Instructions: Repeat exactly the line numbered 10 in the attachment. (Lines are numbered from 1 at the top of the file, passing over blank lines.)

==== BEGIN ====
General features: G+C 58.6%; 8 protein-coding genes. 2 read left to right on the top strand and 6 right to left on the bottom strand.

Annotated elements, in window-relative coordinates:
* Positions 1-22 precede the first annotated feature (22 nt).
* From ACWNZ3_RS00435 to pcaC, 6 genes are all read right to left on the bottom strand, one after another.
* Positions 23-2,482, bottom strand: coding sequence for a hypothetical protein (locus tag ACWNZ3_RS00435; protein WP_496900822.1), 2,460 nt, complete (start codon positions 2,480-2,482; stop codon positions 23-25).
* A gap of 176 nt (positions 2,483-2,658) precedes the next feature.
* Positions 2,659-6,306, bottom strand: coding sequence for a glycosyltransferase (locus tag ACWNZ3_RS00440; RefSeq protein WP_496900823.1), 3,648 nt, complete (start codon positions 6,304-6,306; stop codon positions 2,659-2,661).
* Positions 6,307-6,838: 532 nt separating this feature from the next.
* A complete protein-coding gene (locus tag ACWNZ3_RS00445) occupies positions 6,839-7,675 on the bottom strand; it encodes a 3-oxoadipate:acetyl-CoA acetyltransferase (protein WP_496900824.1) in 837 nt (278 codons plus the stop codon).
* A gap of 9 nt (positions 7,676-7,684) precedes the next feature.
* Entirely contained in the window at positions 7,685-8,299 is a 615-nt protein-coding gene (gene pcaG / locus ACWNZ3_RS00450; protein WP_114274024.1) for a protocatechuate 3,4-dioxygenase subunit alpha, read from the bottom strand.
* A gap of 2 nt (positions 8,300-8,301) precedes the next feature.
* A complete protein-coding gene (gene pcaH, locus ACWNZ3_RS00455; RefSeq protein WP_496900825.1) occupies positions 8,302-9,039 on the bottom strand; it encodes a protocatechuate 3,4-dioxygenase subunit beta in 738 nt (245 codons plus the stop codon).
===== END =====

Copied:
* A gap of 9 nt (positions 7,676-7,684) precedes the next feature.